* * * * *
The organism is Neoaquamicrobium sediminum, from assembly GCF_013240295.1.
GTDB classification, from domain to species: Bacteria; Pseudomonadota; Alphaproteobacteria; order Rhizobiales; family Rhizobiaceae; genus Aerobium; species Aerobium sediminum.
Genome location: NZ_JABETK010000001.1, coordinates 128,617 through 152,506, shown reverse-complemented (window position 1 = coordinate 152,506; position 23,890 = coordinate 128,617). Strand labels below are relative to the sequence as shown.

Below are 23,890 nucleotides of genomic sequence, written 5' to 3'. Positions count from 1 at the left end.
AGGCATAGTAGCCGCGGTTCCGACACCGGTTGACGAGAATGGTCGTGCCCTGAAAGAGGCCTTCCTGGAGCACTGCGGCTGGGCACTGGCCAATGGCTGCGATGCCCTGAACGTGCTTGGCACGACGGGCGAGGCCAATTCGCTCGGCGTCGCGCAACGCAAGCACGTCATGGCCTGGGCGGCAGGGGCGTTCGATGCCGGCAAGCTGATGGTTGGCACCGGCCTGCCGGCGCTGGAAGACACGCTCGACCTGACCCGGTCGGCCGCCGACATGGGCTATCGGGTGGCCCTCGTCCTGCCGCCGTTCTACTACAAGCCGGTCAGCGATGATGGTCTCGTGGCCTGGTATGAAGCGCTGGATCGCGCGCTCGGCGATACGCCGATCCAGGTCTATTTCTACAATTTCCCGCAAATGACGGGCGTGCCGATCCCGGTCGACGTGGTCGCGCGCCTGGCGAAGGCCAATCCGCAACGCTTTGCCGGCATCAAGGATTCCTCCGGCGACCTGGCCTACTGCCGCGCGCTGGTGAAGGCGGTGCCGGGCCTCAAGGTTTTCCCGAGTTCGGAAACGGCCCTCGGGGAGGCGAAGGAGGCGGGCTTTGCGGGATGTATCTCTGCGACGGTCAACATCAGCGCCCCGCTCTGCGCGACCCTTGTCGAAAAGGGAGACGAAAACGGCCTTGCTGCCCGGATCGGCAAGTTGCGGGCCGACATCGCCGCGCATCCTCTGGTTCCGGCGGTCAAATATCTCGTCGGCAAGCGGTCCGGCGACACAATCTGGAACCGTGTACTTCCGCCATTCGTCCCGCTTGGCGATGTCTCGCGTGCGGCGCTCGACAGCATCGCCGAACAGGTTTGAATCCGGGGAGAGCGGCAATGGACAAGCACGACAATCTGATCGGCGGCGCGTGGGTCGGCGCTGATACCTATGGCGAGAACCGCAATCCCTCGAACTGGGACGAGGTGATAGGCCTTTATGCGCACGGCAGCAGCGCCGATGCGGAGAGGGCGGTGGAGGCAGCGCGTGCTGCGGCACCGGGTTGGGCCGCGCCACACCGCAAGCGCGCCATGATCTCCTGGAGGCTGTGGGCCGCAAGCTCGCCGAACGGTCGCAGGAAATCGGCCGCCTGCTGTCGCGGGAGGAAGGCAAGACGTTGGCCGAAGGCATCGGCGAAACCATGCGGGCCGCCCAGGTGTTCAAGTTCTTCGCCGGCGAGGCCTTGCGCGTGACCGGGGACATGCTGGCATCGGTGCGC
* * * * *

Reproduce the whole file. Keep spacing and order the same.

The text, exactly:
The organism is Neoaquamicrobium sediminum, from assembly GCF_013240295.1.
GTDB classification, from domain to species: Bacteria; Pseudomonadota; Alphaproteobacteria; order Rhizobiales; family Rhizobiaceae; genus Aerobium; species Aerobium sediminum.
Genome location: NZ_JABETK010000001.1, coordinates 128,617 through 152,506, shown reverse-complemented (window position 1 = coordinate 152,506; position 23,890 = coordinate 128,617). Strand labels below are relative to the sequence as shown.

Below are 23,890 nucleotides of genomic sequence, written 5' to 3'. Positions count from 1 at the left end.
AGGCATAGTAGCCGCGGTTCCGACACCGGTTGACGAGAATGGTCGTGCCCTGAAAGAGGCCTTCCTGGAGCACTGCGGCTGGGCACTGGCCAATGGCTGCGATGCCCTGAACGTGCTTGGCACGACGGGCGAGGCCAATTCGCTCGGCGTCGCGCAACGCAAGCACGTCATGGCCTGGGCGGCAGGGGCGTTCGATGCCGGCAAGCTGATGGTTGGCACCGGCCTGCCGGCGCTGGAAGACACGCTCGACCTGACCCGGTCGGCCGCCGACATGGGCTATCGGGTGGCCCTCGTCCTGCCGCCGTTCTACTACAAGCCGGTCAGCGATGATGGTCTCGTGGCCTGGTATGAAGCGCTGGATCGCGCGCTCGGCGATACGCCGATCCAGGTCTATTTCTACAATTTCCCGCAAATGACGGGCGTGCCGATCCCGGTCGACGTGGTCGCGCGCCTGGCGAAGGCCAATCCGCAACGCTTTGCCGGCATCAAGGATTCCTCCGGCGACCTGGCCTACTGCCGCGCGCTGGTGAAGGCGGTGCCGGGCCTCAAGGTTTTCCCGAGTTCGGAAACGGCCCTCGGGGAGGCGAAGGAGGCGGGCTTTGCGGGATGTATCTCTGCGACGGTCAACATCAGCGCCCCGCTCTGCGCGACCCTTGTCGAAAAGGGAGACGAAAACGGCCTTGCTGCCCGGATCGGCAAGTTGCGGGCCGACATCGCCGCGCATCCTCTGGTTCCGGCGGTCAAATATCTCGTCGGCAAGCGGTCCGGCGACACAATCTGGAACCGTGTACTTCCGCCATTCGTCCCGCTTGGCGATGTCTCGCGTGCGGCGCTCGACAGCATCGCCGAACAGGTTTGAATCCGGGGAGAGCGGCAATGGACAAGCACGACAATCTGATCGGCGGCGCGTGGGTCGGCGCTGATACCTATGGCGAGAACCGCAATCCCTCGAACTGGGACGAGGTGATAGGCCTTTATGCGCACGGCAGCAGCGCCGATGCGGAGAGGGCGGTGGAGGCAGCGCGTGCTGCGGCACCGGGTTGGGCCGCGCCACACCGCAAGCGCGCCATGATCTCCTGGAGGCTGTGGGCCGCAAGCTCGCCGAACGGTCGCAGGAAATCGGCCGCCTGCTGTCGCGGGAGGAAGGCAAGACGTTGGCCGAAGGCATCGGCGAAACCATGCGGGCCGCCCAGGTGTTCAAGTTCTTCGCCGGCGAGGCCTTGCGCGTGACCGGGGACATGCTGGCATCGGTGCGC